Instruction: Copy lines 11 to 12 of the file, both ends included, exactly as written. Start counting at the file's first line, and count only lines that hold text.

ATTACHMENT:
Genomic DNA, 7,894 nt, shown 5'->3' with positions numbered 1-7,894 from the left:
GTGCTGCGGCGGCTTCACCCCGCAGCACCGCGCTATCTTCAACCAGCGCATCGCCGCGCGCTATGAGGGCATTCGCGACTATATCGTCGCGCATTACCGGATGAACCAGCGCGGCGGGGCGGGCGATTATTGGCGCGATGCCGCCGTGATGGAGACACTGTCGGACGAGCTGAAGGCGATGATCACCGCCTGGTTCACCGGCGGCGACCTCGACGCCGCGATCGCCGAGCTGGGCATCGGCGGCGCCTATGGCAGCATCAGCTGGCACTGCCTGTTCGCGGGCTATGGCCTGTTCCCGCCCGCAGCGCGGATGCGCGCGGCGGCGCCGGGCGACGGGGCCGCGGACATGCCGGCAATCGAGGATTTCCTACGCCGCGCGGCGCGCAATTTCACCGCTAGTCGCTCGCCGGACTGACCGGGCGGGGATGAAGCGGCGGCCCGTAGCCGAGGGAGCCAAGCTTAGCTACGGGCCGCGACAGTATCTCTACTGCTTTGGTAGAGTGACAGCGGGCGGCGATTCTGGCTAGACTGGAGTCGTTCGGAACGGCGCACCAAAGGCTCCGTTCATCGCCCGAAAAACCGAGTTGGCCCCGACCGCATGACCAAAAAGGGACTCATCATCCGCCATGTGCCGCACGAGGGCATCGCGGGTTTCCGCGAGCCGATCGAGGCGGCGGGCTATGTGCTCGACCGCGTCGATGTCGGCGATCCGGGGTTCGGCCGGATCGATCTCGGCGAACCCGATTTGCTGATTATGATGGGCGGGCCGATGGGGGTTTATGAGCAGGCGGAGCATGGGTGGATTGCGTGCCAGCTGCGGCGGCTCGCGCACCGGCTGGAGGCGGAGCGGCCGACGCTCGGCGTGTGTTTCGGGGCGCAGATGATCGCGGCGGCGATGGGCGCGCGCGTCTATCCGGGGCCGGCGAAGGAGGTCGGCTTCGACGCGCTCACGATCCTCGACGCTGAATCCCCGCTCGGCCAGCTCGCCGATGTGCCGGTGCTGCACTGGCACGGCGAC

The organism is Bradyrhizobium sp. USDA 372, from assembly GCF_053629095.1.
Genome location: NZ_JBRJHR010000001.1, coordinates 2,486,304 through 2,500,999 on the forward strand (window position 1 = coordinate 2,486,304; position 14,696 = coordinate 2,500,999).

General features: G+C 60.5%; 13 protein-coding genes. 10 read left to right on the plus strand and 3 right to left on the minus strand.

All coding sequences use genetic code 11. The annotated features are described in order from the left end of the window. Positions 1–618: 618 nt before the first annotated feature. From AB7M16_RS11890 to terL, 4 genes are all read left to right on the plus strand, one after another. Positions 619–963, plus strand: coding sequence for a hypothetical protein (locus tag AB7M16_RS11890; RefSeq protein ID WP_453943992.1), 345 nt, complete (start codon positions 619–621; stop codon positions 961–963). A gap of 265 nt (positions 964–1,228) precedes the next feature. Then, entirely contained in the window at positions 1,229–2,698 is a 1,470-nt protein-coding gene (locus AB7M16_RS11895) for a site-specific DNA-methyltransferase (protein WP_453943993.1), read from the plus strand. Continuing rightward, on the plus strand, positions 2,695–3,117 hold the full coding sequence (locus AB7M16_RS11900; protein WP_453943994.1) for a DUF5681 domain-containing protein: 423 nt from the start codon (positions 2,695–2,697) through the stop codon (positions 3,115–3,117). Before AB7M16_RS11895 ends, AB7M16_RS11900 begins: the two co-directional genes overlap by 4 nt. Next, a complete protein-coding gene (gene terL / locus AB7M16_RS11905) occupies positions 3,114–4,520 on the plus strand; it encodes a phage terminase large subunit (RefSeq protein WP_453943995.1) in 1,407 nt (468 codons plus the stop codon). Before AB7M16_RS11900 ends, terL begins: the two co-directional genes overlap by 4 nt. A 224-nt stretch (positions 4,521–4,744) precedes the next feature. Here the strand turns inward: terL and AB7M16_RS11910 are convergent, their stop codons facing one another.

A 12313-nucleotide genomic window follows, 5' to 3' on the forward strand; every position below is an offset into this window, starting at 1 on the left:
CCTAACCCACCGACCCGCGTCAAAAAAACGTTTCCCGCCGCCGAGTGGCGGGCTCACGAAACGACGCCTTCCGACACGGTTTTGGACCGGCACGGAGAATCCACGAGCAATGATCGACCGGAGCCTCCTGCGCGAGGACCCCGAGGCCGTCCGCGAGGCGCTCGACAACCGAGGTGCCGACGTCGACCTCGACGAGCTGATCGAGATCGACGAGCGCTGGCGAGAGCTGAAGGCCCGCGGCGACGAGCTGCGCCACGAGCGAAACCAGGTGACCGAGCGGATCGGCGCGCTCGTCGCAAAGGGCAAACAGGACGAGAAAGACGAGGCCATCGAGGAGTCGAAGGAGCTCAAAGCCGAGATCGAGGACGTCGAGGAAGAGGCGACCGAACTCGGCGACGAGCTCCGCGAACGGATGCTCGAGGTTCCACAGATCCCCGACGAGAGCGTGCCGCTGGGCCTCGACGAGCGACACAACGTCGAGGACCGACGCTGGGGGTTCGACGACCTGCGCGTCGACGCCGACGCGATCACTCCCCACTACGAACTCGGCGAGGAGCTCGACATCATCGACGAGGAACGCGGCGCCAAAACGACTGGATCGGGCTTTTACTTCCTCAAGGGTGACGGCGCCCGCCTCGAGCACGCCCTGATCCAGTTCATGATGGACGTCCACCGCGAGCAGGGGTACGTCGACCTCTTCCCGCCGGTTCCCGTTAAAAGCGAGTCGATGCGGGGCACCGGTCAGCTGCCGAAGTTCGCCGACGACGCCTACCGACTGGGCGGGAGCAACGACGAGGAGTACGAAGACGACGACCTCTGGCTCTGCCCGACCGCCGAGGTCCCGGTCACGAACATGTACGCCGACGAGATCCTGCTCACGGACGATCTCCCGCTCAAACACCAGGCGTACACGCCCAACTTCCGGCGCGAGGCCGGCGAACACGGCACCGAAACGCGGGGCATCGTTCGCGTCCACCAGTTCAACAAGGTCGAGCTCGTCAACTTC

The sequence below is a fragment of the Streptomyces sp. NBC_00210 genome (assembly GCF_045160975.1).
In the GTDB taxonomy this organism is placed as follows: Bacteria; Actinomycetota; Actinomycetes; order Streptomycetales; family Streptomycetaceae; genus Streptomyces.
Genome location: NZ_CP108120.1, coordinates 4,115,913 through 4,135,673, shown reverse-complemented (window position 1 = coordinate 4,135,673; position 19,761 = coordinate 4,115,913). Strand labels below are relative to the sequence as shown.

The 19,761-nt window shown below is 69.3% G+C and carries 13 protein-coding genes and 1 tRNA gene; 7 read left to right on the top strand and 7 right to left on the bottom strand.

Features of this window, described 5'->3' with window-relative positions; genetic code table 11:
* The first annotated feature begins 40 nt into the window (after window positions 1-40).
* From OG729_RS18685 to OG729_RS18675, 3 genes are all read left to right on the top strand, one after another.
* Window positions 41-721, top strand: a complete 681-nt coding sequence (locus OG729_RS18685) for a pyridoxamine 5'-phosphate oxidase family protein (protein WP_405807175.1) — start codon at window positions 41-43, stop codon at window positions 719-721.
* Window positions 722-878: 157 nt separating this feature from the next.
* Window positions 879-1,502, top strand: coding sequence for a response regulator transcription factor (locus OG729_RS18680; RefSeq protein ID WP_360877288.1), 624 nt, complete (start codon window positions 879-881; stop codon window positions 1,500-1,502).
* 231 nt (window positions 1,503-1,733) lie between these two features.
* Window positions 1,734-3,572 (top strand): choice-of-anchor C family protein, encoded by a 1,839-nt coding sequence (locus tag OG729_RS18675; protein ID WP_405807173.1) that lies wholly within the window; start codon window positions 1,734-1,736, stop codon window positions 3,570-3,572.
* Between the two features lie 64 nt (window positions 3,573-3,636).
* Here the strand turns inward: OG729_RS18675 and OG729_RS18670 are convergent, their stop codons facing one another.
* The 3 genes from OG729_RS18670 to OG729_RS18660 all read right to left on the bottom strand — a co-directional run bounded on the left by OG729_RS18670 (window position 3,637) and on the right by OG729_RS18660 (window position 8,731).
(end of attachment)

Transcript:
Genome location: NZ_CP108120.1, coordinates 4,115,913 through 4,135,673, shown reverse-complemented (window position 1 = coordinate 4,135,673; position 19,761 = coordinate 4,115,913). Strand labels below are relative to the sequence as shown.

The 19,761-nt window shown below is 69.3% G+C and carries 13 protein-coding genes and 1 tRNA gene; 7 read left to right on the top strand and 7 right to left on the bottom strand.